Complainant sent a cease and desist demand to Respondent with respect to the disputed domain name in September 2005. This constitutes notice of a dispute for purposes of Argentina as well as the United States.
Respondent created a computer program, established a website and offered the computer program for sale in Argentina (over the Internet) prior to September 2005. Complainant has not established that it has trademark rights in the mark INGLES SIN BARRERAS in Argentina or that its product is well-known in Argentina. The analysis regarding the bona fide nature of Respondent’s offer for sale of products for Argentina is different than analysis for the United States. In respect to Argentina, Respondent appears not to have been seeking to take advantage of Complainant’s mark. There is no evidence that Complainant has trademark rights in Argentina. From this standpoint, Respondent made a bona fide offering of goods under the disputed domain name in Argentina prior to notice of the dispute with Complainant. This also establishes rights or legitimate interests in favor of Respondent, absent some exceptional circumstance.
There is no conclusive evidence that Respondent’s activities with respect to the offering of products for sale in Argentina is undertaken merely to take advantage of Complainant’s trademark in the United States. Again, Respondent may gain from sales in the United States based on the strength of Complainant’s trademark, but if Respondent’s Argentinean trademark rights are valid, such gains alone do not make Respondent’s offers or sales in Argentina illegitimate. Complainant may have a cause of action in the United States against Respondent for trademark infringement, but this is another matter.
Conclusion regarding Rights or Legitimate Interest
On the record of this case, the Panel determines that Respondent has rights or legitimate interest in the disputed domain name based on its registered trademark in Argentina and its offering for sale of products under that trademark (and the disputed domain name) in Argentina.
C. Registered and Used in Bad Faith
As the Panel has found that the Respondent has rights and legitimate interests in the disputed domain name, it is not strictly necessary to consider the third element of the Policy. However in view of the jurisdictional elements involved, the Panel notes the following:
The Policy indicates that certain circumstances may, “in particular but without limitation”, be evidence of bad faith (Policy, paragraph 4(b)). Among these circumstances are that the domain name has been registered or acquired by a respondent “primarily for the purpose of selling, renting, or otherwise transferring the domain name registration to the complainant who is the owner of the trademark or service mark or to a competitor of that complainant, for valuable consideration in excess of [respondent’s] documented out-of-pocket costs directly related to the domain name” (Id., paragraph 4(b)(i)), and that a respondent “by using the domain name, … [has] intentionally attempted to attract, for commercial gain, Internet users to [its] web site or other on-line location, by creating a likelihood of confusion with the complainant’s mark as to the source, sponsorship, affiliation, or endorsement of [respondent’s] web site or location of a product or service on [its] web site or location” (id., paragraph 4(b)(iv)).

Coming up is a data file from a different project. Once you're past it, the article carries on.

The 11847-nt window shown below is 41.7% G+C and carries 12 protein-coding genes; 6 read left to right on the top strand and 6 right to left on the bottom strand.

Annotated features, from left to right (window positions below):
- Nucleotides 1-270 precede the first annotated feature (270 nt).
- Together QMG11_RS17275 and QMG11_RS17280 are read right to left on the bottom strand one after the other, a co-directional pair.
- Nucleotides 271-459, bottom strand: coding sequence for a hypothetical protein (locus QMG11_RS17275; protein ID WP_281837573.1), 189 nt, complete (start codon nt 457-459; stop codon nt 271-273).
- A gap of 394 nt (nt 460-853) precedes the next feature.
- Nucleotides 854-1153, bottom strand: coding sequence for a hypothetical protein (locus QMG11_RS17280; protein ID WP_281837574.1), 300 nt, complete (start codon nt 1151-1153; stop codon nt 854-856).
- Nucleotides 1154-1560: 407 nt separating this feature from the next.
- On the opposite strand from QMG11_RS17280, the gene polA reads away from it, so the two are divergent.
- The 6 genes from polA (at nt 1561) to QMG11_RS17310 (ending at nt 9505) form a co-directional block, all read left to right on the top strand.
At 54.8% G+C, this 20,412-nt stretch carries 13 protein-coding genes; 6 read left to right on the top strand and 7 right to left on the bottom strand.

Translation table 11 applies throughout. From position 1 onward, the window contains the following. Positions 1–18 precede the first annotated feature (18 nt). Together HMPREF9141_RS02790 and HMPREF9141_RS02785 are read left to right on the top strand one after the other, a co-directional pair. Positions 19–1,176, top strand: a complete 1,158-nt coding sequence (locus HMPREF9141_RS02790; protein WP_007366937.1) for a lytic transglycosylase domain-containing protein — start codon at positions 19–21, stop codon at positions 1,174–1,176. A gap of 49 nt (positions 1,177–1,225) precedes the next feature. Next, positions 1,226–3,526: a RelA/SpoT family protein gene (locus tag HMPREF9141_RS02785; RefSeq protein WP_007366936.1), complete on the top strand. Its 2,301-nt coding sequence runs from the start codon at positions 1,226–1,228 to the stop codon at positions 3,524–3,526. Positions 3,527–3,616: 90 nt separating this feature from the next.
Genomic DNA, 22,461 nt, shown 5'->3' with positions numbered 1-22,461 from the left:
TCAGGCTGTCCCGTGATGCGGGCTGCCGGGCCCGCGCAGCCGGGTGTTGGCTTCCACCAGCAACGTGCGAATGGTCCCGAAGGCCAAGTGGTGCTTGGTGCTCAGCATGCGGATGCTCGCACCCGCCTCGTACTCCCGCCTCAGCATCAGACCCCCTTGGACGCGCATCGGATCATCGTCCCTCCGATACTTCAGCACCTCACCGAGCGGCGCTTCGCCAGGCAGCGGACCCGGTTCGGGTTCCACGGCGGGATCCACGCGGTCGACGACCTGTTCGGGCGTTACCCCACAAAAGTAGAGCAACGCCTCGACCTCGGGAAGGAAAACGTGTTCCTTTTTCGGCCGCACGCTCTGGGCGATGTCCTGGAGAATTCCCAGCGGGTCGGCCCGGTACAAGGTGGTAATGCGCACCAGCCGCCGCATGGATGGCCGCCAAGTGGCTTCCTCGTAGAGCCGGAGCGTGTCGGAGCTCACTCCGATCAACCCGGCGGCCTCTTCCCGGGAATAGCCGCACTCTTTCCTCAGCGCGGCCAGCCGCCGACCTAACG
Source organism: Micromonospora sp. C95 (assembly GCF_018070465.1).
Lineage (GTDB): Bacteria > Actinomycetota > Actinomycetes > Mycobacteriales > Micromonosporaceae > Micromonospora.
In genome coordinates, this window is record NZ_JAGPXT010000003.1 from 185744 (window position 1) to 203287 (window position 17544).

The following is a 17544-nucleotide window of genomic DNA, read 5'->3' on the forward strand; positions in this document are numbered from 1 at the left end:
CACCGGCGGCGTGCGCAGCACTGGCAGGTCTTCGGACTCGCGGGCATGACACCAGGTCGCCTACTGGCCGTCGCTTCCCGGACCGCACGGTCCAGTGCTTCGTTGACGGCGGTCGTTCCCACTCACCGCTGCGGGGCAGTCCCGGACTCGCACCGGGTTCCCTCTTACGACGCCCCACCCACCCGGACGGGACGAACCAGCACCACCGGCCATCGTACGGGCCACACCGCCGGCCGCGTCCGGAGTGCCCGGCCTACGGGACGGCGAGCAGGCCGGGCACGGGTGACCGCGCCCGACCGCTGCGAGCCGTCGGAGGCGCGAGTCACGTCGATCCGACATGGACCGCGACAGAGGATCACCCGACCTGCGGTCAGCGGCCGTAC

Although both Complainant and Respondent describe negotiations with respect to the potential purchase by Complainant of the disputed domain name, and Respondent initially provided e-mail correspondence regarding those negotiations, Complainant does not in its Complaint invoke those negotiations as evidence of bad faith on the part of Respondent. The Panel therefore will not pursue this potential ground of bad faith.
The United States
Respondent offers a course of computer instruction on a commercial web site at the Internet address identified by the disputed domain name. The Panel has found the disputed domain name to be confusingly similar to Complainant’s well-known trademark and service mark in the United States. The disputed domain name is also used as the principal identifier of Respondent’s business on its home page. The color schemes of Respondent’s and Complainant’s home pages are substantially similar. Both have blue and white backgrounds with yellow and black lettering. There is no disclaimer of affiliation with Complainant on Respondent’s home page.
Respondent has explained that the similarity between its web site and Complainant’s derives from the fact that Respondent (in connection with its On Line Soft venture) was negotiating with Complainant toward a joint business venture. While this may provide the basis for the original design, it would not explain why Respondent had not modified its web site two years following those negotiations.
The use by Respondent of the disputed domain name, which is confusingly similar to Complainant’s well-known trademark, in connection with a substantially similar web site design indicates that Respondent registered and used the disputed domain name to intentionally attract Internet users for commercial gain to its web site by creating confusion regarding Complainant as a source, sponsor or affiliate of Respondent’s web site.
Because Complainant has not demonstrated trademark rights in Argentina, and has not demonstrated that its product is well-known in Argentina, the Panel would not conclude that Respondent has acted in bad faith with respect to Internet users in Argentina. Respondent has not attempted to intentionally confuse Internet users in Argentina by suggesting an association with Complainant and its products.